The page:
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    IDEAS | Kelly O’Brien

    The epic pixel panic

    Orlando Arocena for the Boston Globe

    Recently, in an act of nostalgia, I revisited a favorite adolescent pastime.

    I walked over to the nearest police station, where a pair of empty cruisers sat out front. I slid into the driver’s seat of one of the cars, and, when an officer approached to remove me, I ran him over.

    I hopped out and collected the gun from his dead body, then I got back in the car and roared out of the parking lot. With their engine power and responsive steering, cop cars are a lot of fun to drive.

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    I veered across a sidewalk. Innocent bystanders flew through the air or crumpled under my tires. Their bodies made comical squishing sounds. My car barely slowed. I didn’t exactly mean to kill them, but I didn’t much try to avoid it either.

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    Sirens wailed, and police vehicles tried to T-bone me at every intersection. Eventually, one managed to flip my cruiser on its roof. I crawled out before it went up in flames, but now I was surrounded by cops.

    I ran and fired my gun frantically. I must have shot at least one officer because I heard the ominous fluttering of helicopter blades above my head — a sure sign law enforcement was taking me seriously.

    But the chopper wasn’t necessary. I couldn’t escape the thicket of gunfire on the street. Bullet after bullet slammed into my body, and, then, I was on ground. In thick, red type, the word “Wasted” pulsed in front of an overhead shot of my mangled body.

    In the upper right corner of the “Grand Theft Auto III” screen, four out of six icons in the shape of police badges flashed, representing my “wanted level” in the world of the game.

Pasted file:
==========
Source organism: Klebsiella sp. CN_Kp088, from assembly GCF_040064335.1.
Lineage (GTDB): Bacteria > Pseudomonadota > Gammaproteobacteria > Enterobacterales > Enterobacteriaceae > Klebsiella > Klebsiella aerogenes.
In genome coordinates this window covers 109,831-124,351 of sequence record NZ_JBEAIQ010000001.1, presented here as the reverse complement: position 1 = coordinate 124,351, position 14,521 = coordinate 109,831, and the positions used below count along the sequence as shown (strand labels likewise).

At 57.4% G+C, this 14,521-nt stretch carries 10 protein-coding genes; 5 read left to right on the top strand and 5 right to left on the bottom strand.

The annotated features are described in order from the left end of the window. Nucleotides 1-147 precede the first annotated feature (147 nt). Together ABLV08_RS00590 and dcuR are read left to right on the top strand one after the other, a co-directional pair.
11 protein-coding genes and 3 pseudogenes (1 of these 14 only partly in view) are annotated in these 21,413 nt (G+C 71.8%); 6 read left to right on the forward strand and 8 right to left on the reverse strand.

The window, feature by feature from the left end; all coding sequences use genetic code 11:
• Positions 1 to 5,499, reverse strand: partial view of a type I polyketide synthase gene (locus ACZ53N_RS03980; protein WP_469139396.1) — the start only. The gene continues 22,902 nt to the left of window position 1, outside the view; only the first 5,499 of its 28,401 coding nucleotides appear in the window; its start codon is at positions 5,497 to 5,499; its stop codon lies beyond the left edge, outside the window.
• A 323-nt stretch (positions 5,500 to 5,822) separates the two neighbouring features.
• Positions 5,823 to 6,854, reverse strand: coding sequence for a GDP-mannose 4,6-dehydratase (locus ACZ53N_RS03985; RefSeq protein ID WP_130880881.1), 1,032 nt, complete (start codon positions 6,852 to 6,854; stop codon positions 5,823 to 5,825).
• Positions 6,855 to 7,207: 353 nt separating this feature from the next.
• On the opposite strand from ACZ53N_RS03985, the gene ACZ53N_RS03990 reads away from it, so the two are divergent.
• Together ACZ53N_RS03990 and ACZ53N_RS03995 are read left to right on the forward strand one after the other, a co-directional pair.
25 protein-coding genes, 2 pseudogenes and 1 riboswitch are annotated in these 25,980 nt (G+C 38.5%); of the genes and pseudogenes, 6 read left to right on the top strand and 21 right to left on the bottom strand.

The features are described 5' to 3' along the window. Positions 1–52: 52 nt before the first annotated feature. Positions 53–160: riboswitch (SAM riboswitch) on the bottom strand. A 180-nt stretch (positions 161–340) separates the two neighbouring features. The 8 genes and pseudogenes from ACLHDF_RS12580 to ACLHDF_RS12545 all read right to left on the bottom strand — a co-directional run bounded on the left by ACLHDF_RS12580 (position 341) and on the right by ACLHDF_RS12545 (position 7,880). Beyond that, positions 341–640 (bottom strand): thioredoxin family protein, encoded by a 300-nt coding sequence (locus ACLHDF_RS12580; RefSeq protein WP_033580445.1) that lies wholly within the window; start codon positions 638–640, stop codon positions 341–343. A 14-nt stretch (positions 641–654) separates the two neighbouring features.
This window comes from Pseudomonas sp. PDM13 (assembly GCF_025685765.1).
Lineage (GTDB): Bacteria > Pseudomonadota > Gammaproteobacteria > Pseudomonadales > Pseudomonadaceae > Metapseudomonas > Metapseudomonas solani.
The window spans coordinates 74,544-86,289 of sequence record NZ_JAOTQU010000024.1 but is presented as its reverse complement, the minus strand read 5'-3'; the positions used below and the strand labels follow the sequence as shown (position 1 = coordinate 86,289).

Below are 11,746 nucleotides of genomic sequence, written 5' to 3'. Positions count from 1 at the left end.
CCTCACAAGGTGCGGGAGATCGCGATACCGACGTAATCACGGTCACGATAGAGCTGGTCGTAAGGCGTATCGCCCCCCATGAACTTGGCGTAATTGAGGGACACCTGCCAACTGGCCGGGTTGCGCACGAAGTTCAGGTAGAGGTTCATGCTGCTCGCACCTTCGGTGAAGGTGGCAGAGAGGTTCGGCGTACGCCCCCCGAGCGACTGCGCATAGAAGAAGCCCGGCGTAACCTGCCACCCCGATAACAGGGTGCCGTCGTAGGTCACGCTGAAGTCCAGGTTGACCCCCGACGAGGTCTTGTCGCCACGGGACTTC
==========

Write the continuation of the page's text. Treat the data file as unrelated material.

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    Not bad.

    But when I was in middle school and knew a cheat code that would give me a bazooka, I could get all six badges. The military would send tanks after me. It was great. It was also the kind of behavior that spawned congressional hearings and state laws banning the sale of video games to minors.

    In fact, while “Grand Theft Auto” was an atypical video game series in many ways, its arc — from irreverent newcomer to controversial blockbuster blamed for corrupting children to a game lauded for its artistic sensibilities — traces the industry’s maturation and, maybe, shows how we as a society have also grown up when it comes to violent video games.

    Twenty years ago, the first “Grand Theft Auto” — then called “Race ‘n’ Chase” — was in development at a small Scottish game studio named DMA Design. In its first iteration, players drove through city streets, shown from a bird’s-eye view, in the role of a police officer chasing down robbers. To make the game feel realistic, despite graphics that were blocky even for 1996, developers added other cars on the road, pedestrians on the sidewalks, and traffic lights that blinked from red to green.

    But waiting for a digital stoplight to turn green was boring. As journalist David Kushner details in his book, “Jacked: The Outlaw Story of Grand Theft Auto,” some people within DMA began to think of the game dismissively as “Sims Driving Instruction,” a reference to the popular but uninspired life simulation game.